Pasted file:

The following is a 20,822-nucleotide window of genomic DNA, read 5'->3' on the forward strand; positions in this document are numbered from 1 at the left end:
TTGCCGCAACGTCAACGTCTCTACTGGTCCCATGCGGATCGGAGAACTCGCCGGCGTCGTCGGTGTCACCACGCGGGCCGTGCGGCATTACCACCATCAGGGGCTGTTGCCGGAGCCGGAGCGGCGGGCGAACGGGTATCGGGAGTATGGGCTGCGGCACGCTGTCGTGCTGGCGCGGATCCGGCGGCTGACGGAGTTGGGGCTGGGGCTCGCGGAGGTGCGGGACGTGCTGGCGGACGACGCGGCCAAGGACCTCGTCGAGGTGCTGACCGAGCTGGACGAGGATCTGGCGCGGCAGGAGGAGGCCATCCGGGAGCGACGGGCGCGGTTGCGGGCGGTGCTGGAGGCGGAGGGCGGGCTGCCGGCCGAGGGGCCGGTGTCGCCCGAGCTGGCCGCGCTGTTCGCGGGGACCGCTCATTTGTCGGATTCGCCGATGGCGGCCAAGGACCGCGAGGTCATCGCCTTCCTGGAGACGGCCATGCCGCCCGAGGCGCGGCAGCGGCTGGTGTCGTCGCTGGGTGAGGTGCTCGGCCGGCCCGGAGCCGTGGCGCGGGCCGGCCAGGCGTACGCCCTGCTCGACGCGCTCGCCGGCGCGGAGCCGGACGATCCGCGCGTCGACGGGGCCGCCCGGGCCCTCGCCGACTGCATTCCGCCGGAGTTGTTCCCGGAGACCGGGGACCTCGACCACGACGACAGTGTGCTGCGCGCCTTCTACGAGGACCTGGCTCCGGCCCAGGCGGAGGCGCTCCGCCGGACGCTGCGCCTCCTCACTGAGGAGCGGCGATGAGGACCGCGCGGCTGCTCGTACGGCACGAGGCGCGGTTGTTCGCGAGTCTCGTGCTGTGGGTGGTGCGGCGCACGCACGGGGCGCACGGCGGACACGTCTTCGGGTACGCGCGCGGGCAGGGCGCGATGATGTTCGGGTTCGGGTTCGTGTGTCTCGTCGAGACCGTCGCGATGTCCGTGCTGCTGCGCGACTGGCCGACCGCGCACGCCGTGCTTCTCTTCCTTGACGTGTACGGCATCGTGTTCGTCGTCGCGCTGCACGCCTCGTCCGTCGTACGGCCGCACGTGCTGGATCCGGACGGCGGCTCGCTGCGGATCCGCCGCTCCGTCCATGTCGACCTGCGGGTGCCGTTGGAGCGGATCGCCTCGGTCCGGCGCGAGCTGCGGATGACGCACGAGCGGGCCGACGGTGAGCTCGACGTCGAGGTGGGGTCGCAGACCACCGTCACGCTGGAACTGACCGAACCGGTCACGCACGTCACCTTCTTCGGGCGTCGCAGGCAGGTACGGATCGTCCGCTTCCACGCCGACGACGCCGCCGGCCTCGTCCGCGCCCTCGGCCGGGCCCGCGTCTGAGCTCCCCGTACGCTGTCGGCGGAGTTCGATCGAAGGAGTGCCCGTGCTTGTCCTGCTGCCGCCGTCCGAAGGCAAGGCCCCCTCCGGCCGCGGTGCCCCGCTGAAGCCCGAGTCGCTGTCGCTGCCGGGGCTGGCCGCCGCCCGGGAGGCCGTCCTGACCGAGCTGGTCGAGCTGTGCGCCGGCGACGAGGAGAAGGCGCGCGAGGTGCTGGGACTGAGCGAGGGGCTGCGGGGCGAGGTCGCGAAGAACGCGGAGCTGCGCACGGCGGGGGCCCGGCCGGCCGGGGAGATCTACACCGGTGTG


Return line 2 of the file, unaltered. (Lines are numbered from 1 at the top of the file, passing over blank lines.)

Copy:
TTGCCGCAACGTCAACGTCTCTACTGGTCCCATGCGGATCGGAGAACTCGCCGGCGTCGTCGGTGTCACCACGCGGGCCGTGCGGCATTACCACCATCAGGGGCTGTTGCCGGAGCCGGAGCGGCGGGCGAACGGGTATCGGGAGTATGGGCTGCGGCACGCTGTCGTGCTGGCGCGGATCCGGCGGCTGACGGAGTTGGGGCTGGGGCTCGCGGAGGTGCGGGACGTGCTGGCGGACGACGCGGCCAAGGACCTCGTCGAGGTGCTGACCGAGCTGGACGAGGATCTGGCGCGGCAGGAGGAGGCCATCCGGGAGCGACGGGCGCGGTTGCGGGCGGTGCTGGAGGCGGAGGGCGGGCTGCCGGCCGAGGGGCCGGTGTCGCCCGAGCTGGCCGCGCTGTTCGCGGGGACCGCTCATTTGTCGGATTCGCCGATGGCGGCCAAGGACCGCGAGGTCATCGCCTTCCTGGAGACGGCCATGCCGCCCGAGGCGCGGCAGCGGCTGGTGTCGTCGCTGGGTGAGGTGCTCGGCCGGCCCGGAGCCGTGGCGCGGGCCGGCCAGGCGTACGCCCTGCTCGACGCGCTCGCCGGCGCGGAGCCGGACGATCCGCGCGTCGACGGGGCCGCCCGGGCCCTCGCCGACTGCATTCCGCCGGAGTTGTTCCCGGAGACCGGGGACCTCGACCACGACGACAGTGTGCTGCGCGCCTTCTACGAGGACCTGGCTCCGGCCCAGGCGGAGGCGCTCCGCCGGACGCTGCGCCTCCTCACTGAGGAGCGGCGATGAGGACCGCGCGGCTGCTCGTACGGCACGAGGCGCGGTTGTTCGCGAGTCTCGTGCTGTGGGTGGTGCGGCGCACGCACGGGGCGCACGGCGGACACGTCTTCGGGTACGCGCGCGGGCAGGGCGCGATGATGTTCGGGTTCGGGTTCGTGTGTCTCGTCGAGACCGTCGCGATGTCCGTGCTGCTGCGCGACTGGCCGACCGCGCACGCCGTGCTTCTCTTCCTTGACGTGTACGGCATCGTGTTCGTCGTCGCGCTGCACGCCTCGTCCGTCGTACGGCCGCACGTGCTGGATCCGGACGGCGGCTCGCTGCGGATCCGCCGCTCCGTCCATGTCGACCTGCGGGTGCCGTTGGAGCGGATCGCCTCGGTCCGGCGCGAGCTGCGGATGACGCACGAGCGGGCCGACGGTGAGCTCGACGTCGAGGTGGGGTCGCAGACCACCGTCACGCTGGAACTGACCGAACCGGTCACGCACGTCACCTTCTTCGGGCGTCGCAGGCAGGTACGGATCGTCCGCTTCCACGCCGACGACGCCGCCGGCCTCGTCCGCGCCCTCGGCCGGGCCCGCGTCTGAGCTCCCCGTACGCTGTCGGCGGAGTTCGATCGAAGGAGTGCCCGTGCTTGTCCTGCTGCCGCCGTCCGAAGGCAAGGCCCCCTCCGGCCGCGGTGCCCCGCTGAAGCCCGAGTCGCTGTCGCTGCCGGGGCTGGCCGCCGCCCGGGAGGCCGTCCTGACCGAGCTGGTCGAGCTGTGCGCCGGCGACGAGGAGAAGGCGCGCGAGGTGCTGGGACTGAGCGAGGGGCTGCGGGGCGAGGTCGCGAAGAACGCGGAGCTGCGCACGGCGGGGGCCCGGCCGGCCGGGGAGATCTACACCGGTGTG